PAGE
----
The Series in order:
A Quick Bite
Single White Vampire
Tall, Dark, & Hungry
A Bite to Remember (personally where I think things started going south)
Bite Me if You Can
The Accidental Vampire
Vampires Are Forever
The Rogue Hunter ( where you knew the series was in trouble...)
The Immortal Hunter
That said, the story ended too abruptly, with many plot points not finished. Come on, authors, we're not buying romance novels to read serialized books. We want a nice tidy ending, clean it up and finish it. You want to put out another book, come out with a new idea. I'm tired, so tired, of picking up paperbacks and finding out what could be conveniently packaged as a very exciting story gets split up into three separate romance novels. Take out the 30+ pages of explicit sex scenes, fill it up with dialogue and plot and move the darned story along, for pete's sake! Maybe I'm just getting old. I've been reading romance since Barbara Cartland and Rosemary Rogers in the early 70s, and have seen it all. I'm getting bored with this latest machination to get more books out of one or two good ideas.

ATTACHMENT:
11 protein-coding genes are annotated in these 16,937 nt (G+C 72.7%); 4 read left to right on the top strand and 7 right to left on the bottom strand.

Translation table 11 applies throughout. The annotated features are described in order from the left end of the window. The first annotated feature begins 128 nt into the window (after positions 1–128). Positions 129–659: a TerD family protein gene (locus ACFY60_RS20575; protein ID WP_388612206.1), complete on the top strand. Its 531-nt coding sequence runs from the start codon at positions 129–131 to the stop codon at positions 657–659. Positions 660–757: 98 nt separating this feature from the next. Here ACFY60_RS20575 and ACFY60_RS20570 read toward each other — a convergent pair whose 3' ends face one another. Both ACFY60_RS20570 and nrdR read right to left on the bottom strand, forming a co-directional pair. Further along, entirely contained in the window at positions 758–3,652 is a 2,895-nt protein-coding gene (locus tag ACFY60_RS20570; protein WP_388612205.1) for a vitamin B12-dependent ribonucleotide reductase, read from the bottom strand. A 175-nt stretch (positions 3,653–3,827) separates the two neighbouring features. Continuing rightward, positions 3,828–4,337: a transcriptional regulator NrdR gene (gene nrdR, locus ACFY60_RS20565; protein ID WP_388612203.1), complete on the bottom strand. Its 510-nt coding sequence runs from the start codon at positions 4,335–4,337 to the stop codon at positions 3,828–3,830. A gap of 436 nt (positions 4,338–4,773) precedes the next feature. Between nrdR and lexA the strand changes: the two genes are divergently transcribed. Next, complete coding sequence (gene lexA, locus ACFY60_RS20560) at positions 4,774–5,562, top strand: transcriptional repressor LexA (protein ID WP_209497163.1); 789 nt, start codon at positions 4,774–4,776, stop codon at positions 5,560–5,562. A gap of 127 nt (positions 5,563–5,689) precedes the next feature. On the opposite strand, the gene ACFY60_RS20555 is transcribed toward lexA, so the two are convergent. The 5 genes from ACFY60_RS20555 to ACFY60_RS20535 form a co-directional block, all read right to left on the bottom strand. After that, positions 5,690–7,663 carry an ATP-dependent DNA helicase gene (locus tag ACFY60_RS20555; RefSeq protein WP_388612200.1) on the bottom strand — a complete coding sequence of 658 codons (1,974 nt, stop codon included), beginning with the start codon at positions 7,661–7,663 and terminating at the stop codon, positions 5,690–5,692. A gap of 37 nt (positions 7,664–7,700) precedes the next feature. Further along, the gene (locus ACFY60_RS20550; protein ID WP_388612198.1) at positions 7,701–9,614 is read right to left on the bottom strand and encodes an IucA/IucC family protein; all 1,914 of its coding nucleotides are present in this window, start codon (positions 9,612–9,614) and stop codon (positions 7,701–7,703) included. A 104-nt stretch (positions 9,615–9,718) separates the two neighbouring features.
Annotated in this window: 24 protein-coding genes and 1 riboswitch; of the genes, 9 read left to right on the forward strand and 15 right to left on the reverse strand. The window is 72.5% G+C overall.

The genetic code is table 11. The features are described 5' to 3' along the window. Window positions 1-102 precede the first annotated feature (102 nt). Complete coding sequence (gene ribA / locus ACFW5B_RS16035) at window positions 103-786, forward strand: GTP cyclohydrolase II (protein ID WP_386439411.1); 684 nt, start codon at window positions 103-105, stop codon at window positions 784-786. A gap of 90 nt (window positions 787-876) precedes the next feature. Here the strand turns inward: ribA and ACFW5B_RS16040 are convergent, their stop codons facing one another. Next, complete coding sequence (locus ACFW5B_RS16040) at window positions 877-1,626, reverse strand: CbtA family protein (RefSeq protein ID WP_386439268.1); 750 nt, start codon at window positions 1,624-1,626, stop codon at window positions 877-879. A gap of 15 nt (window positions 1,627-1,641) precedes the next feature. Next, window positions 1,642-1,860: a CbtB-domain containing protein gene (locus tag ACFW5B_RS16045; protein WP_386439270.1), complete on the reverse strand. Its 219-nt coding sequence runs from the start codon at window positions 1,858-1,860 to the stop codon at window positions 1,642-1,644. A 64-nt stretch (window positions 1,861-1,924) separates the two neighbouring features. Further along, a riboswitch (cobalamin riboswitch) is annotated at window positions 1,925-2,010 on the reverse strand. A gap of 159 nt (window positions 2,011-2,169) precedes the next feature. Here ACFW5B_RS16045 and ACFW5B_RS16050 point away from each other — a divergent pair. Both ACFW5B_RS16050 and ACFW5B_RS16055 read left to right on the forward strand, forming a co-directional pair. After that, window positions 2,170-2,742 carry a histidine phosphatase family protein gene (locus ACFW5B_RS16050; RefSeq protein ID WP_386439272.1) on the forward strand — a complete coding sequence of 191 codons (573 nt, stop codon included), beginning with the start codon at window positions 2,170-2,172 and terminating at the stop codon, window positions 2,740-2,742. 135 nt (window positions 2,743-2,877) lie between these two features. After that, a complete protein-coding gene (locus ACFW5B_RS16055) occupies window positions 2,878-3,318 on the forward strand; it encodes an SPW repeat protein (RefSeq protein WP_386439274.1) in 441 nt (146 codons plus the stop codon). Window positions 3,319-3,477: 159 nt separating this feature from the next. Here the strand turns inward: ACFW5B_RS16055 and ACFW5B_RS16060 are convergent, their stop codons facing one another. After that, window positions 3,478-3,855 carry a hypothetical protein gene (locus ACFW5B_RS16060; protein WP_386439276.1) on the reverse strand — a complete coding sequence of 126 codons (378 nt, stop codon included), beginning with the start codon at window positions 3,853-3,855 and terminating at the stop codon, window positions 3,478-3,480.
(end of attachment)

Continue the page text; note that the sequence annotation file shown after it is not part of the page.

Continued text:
Back to this book, do I recommend it? Maybe, after the next one comes out, and you can read them back to back. Not on its own.
1. A Quick Bite (2005)
2. Love Bites (2004)
3. Single White Vampire (2003)
4. Tall Dark and Hungry (2004)
5. A Bite to Remember (2006)
6. Bite Me If You Can (2007)
7. The Accidental Vampire (2008)
8. Vampires Are Forever (2008)
9. Vampire, Interrupted (2008)
10. The Rogue Hunter (2008)
11. The Immortal Hunter (2009)
12. The Renegade Hunter (2009)